Foshan

Martial arts, traditional ceramics
and Cantonese opera

Standing on the Pearl River Delta and effortlessly bridging the gap between ancient and modern, Foshan wears its illustrious history with pride. It’s a beguiling mix of waterside skyscrapers and centuries-old alleys, and you’ll find that many cornerstones of Cantonese culture have their origins here.

Reconnect with the city’s colourful past as you pay homage to martial-arts superstar Bruce Lee among the memorabilia at his Ancestral Home, or get in touch with the local vibe by joining a morning Tai chi class in Jihua Park. Revisit Shiwan Town’s ceramics stores and you’ll recognise pottery styles that have been popular for 500 years, from reproduction Ming vases to porcelain figures playing ancient instruments.

 

The old and new co-exist peacefully. Watch spirited Lion Dance and classical Cantonese opera performances at Foshan Ancestral Temple, and then shop for Western designer brands at glittering Baihua Plaza mall nearby. Relive the Foshan of old along carnival-like Tian Yifang Women’s Street, a prime spot for picking up dazzling embroidered silks, puppets dressed in red and gold, and jade trinkets. Trawl for indie fashions in the ornate, stonework mansions of leafy Lingnan Tiandi and sip green tea in its traditional teahouses, or visit after dark as the area becomes a neon-lit bar and clubbing hub.

Foshan’s culinary skill matches its status as a cultural hotspot. Dine out in style at global restaurants around Shunde District, or rekindle your passion for Cantonese street snacks like shrimp-stuffed wonton noodles and rice-flour Xiqiao pancakes at Ririxian Food Street.

Discover also

Beijing

Beijing

Skyscrapers rise beside centuries-old temples on the broad boulevards of the Chinese capital. A new creative culture thrives along hútòng alleys, while world-class dining and high-end shopping define modern life in the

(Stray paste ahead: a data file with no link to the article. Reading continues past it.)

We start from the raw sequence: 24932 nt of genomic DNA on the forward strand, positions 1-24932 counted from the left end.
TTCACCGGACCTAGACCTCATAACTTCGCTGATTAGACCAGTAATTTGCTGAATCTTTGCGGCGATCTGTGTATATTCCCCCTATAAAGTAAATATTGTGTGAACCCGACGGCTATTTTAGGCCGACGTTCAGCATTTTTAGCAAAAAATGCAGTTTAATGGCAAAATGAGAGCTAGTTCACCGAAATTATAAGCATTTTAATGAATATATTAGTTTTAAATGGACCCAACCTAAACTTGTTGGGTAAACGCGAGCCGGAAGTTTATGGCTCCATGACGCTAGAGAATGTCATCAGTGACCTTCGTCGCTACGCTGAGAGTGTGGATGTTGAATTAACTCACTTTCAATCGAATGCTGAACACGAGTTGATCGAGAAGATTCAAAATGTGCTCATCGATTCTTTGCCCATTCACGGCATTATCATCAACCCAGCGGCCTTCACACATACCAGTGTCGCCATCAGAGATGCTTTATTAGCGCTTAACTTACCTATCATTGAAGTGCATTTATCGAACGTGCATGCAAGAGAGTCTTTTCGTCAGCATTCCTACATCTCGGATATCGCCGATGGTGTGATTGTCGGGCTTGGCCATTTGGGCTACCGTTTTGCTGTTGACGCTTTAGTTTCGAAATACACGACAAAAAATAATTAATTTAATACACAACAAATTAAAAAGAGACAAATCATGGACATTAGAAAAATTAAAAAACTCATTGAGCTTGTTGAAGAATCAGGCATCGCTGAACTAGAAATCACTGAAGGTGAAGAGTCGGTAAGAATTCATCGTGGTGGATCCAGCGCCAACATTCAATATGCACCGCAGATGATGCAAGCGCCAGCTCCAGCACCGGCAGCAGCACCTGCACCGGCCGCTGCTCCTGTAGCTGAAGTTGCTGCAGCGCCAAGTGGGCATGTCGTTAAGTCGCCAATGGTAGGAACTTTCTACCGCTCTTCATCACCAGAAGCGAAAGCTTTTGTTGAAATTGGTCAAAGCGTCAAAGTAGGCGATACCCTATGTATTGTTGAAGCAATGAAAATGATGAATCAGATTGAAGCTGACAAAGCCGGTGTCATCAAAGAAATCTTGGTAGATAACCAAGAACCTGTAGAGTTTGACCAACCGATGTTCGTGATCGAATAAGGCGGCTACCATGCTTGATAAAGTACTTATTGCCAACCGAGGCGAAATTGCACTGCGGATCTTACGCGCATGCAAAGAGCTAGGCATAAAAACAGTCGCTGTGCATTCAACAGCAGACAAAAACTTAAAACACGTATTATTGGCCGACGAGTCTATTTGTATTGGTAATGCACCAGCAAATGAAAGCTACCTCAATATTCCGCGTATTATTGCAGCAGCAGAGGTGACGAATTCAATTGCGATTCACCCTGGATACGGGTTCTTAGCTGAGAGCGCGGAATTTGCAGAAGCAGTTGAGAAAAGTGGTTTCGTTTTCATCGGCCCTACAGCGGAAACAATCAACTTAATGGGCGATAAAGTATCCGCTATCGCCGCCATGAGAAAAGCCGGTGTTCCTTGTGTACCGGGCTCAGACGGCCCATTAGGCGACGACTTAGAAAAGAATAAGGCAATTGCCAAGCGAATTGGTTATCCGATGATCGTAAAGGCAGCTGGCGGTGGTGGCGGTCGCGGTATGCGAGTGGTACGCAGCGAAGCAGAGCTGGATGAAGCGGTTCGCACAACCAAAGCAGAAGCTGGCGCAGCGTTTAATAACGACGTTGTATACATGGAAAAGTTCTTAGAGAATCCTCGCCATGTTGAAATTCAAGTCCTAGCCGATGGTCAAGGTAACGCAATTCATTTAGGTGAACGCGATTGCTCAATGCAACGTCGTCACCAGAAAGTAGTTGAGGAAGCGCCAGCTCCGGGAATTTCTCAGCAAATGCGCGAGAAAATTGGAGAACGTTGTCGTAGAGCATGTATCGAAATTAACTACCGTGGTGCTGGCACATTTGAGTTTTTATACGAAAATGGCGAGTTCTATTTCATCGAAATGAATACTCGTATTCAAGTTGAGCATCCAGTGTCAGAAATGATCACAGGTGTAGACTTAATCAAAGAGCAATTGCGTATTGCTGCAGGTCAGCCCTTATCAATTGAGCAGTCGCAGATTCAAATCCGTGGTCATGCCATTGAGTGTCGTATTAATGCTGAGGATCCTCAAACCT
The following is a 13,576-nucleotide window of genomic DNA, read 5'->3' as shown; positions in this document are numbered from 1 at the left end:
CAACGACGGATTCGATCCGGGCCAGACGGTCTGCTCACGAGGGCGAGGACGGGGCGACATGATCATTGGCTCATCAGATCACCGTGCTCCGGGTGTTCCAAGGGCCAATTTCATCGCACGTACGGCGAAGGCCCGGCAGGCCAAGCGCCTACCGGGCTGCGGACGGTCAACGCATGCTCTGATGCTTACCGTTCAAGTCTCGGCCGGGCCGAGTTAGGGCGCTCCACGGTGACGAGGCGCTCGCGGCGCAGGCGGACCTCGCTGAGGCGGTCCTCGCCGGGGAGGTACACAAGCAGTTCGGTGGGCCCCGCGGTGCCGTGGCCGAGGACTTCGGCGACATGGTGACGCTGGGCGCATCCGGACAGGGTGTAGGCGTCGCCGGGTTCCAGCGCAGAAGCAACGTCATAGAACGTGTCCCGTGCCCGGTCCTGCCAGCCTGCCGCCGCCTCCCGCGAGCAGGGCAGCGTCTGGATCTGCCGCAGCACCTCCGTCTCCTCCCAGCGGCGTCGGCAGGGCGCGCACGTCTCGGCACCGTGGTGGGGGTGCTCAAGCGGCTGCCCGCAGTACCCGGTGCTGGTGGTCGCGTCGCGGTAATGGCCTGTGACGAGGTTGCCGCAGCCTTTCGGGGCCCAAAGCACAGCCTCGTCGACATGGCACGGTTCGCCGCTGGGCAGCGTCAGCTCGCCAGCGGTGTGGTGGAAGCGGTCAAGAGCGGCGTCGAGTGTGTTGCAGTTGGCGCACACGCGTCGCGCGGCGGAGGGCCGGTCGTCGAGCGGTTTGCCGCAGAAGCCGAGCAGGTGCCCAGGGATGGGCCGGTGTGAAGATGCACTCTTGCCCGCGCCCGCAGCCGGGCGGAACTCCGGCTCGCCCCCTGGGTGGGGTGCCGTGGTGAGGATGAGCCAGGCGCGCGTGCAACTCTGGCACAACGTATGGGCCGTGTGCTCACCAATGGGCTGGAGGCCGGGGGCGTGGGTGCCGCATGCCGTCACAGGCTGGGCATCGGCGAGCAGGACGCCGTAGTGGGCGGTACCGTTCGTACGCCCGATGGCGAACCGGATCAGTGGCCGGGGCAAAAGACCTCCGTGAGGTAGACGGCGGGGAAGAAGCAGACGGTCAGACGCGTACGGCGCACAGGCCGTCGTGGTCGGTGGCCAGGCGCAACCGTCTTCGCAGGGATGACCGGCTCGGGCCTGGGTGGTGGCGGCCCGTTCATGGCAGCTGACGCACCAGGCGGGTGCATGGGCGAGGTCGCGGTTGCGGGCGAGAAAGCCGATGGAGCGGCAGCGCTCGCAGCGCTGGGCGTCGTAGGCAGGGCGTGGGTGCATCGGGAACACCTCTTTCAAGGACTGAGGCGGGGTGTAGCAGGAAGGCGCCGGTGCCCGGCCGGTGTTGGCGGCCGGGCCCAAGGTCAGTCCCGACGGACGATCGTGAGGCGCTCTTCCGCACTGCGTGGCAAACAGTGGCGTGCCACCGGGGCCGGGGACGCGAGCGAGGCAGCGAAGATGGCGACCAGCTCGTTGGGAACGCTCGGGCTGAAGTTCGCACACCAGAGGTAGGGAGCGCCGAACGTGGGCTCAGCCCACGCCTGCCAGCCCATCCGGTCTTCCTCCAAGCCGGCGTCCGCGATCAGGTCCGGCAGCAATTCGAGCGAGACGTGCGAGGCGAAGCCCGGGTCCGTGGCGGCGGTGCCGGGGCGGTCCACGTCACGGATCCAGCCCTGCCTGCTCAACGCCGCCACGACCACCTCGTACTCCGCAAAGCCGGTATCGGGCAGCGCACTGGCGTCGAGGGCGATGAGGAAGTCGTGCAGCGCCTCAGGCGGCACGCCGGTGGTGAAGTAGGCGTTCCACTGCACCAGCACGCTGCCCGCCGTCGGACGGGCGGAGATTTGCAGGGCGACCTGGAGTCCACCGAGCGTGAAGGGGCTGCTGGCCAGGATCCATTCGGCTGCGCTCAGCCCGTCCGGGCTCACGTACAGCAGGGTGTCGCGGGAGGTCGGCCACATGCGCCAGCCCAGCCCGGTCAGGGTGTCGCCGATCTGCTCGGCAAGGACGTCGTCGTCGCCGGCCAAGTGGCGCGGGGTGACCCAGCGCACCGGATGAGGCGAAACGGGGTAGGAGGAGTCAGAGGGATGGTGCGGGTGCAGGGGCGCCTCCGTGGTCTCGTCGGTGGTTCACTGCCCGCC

Dongguan

Dongguan

An intriguing blend of laid-back charm and pulsating energy, Dongguan sits on the Pearl River Delta. The catalyst for the Opium Wars is fast becoming an eco-destination, thanks to the necklace of greenery wrapped around its heart.
Guangzhou

Guangzhou

As a bright star in China’s economic boom, many people come to Guangzhou on business, but return to explore its traditional shopping streets and incense-infused temples, or sample Cantonese yum cha eateries at their best.
Hangzhou

Hangzhou

With its long history, Hangzhou effortlessly blends ancient and modern. Linked to Beijing by the centuries-old Grand Canal, it’s now home to several major high-tech companies and has a growing reputation as China’s Silicon
Jinan

Jinan

Jinan is known for its artesian wells, many of which are set in serene parks, but it’s also a gateway to China’s spiritual heartland. The home of Confucius and the country’s most sacred mountain are close to the “City of
Pingdu

Pingdu

A gateway to scenic wildlife areas and mountain trails, manufacturing hub Pingdu lies at the heart of Shandong’s productive agricultural belt, so it’s no surprise that residents enjoy fine teas and cuisine using local
Qingdao

Qingdao

The thought of Qingdao brings beer and beaches to mind, but scratch beneath the surface of this Yellow Sea resort, and you’ll find delicate cuisine featuring locally caught seafood, cute colonial streets and revered mountains.
Shanghai

Shanghai

A thriving cultural, culinary and commercial centre, Shanghai is the engine room of China’s economic boom. The pulsating metropolis is a place where ancient sites like Jing’an Temple sit comfortably beside ultra-modern towers.
Shenzhen

Shenzhen

A new economic powerhouse with an eye to the future, Shenzhen has risen at breakneck speed beside the Pearl River. Peep behind the gloss to rediscover a city that continues to cherish its Buddhist heritage and Cantonese cuisine.
Wuhan

Wuhan

The capital of Hubei province, Wuhan draws crowds with its Yellow Crane Tower, a replica of the Qing-era marvel, but hidden wonders await in this huge city.
Xi'an

Xi'an

Best known for its terracotta warriors, Xi’an once marked the eastern end of the fabled Silk Road. Brimming with historic landmarks, from the Bell and Drum Towers to the Great Mosque, the ancient city also embraces modern China.
Xiamen

Xiamen

While well known for the Nanputuo Temple and its verdant gardens, along with the historic Hulishan Cannon Fort, the cosmopolitan oasis of Xiamen is fast becoming popular for its blend of beachside charm and modern city living.
Zhengzhou

Zhengzhou

Tree-lined avenues and restaurants serving Henanese cuisine set the tone for modern Zhengzhou. Yet kung fu and Bronze Age artefacts also come to mind when you think of the city, with its Shaolin temple and ancient ruins located
Ürümqi

Ürümqi

Central Asia and China are juxtaposed in Ürümqi’s lively bazaars and shopping malls, Silk Road ruins and modern skyscrapers, and its minarets and pagodas. Uyghur heritage lends the city and its cuisine a unique flavour.
World Map

Looking for inspiration?